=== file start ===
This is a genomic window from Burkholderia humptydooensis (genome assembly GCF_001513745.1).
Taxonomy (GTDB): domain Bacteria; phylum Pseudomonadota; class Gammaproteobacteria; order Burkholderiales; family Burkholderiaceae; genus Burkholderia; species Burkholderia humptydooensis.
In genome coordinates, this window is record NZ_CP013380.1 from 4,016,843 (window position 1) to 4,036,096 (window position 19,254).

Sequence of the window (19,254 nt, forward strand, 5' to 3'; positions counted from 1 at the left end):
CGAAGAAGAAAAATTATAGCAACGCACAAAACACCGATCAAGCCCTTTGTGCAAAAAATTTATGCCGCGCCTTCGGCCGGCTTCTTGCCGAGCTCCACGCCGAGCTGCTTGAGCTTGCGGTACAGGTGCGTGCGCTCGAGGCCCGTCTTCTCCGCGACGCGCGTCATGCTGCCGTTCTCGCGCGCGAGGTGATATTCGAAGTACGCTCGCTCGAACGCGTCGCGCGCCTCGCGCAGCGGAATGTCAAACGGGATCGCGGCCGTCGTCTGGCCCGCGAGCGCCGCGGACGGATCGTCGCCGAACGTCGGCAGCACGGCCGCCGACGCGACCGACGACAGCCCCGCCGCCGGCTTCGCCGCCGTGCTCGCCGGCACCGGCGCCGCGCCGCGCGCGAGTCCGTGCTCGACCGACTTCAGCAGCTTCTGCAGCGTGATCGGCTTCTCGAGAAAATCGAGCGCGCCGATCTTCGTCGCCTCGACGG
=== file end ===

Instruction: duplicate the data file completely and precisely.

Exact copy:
This is a genomic window from Burkholderia humptydooensis (genome assembly GCF_001513745.1).
Taxonomy (GTDB): domain Bacteria; phylum Pseudomonadota; class Gammaproteobacteria; order Burkholderiales; family Burkholderiaceae; genus Burkholderia; species Burkholderia humptydooensis.
In genome coordinates, this window is record NZ_CP013380.1 from 4,016,843 (window position 1) to 4,036,096 (window position 19,254).

Sequence of the window (19,254 nt, forward strand, 5' to 3'; positions counted from 1 at the left end):
CGAAGAAGAAAAATTATAGCAACGCACAAAACACCGATCAAGCCCTTTGTGCAAAAAATTTATGCCGCGCCTTCGGCCGGCTTCTTGCCGAGCTCCACGCCGAGCTGCTTGAGCTTGCGGTACAGGTGCGTGCGCTCGAGGCCCGTCTTCTCCGCGACGCGCGTCATGCTGCCGTTCTCGCGCGCGAGGTGATATTCGAAGTACGCTCGCTCGAACGCGTCGCGCGCCTCGCGCAGCGGAATGTCAAACGGGATCGCGGCCGTCGTCTGGCCCGCGAGCGCCGCGGACGGATCGTCGCCGAACGTCGGCAGCACGGCCGCCGACGCGACCGACGACAGCCCCGCCGCCGGCTTCGCCGCCGTGCTCGCCGGCACCGGCGCCGCGCCGCGCGCGAGTCCGTGCTCGACCGACTTCAGCAGCTTCTGCAGCGTGATCGGCTTCTCGAGAAAATCGAGCGCGCCGATCTTCGTCGCCTCGACGG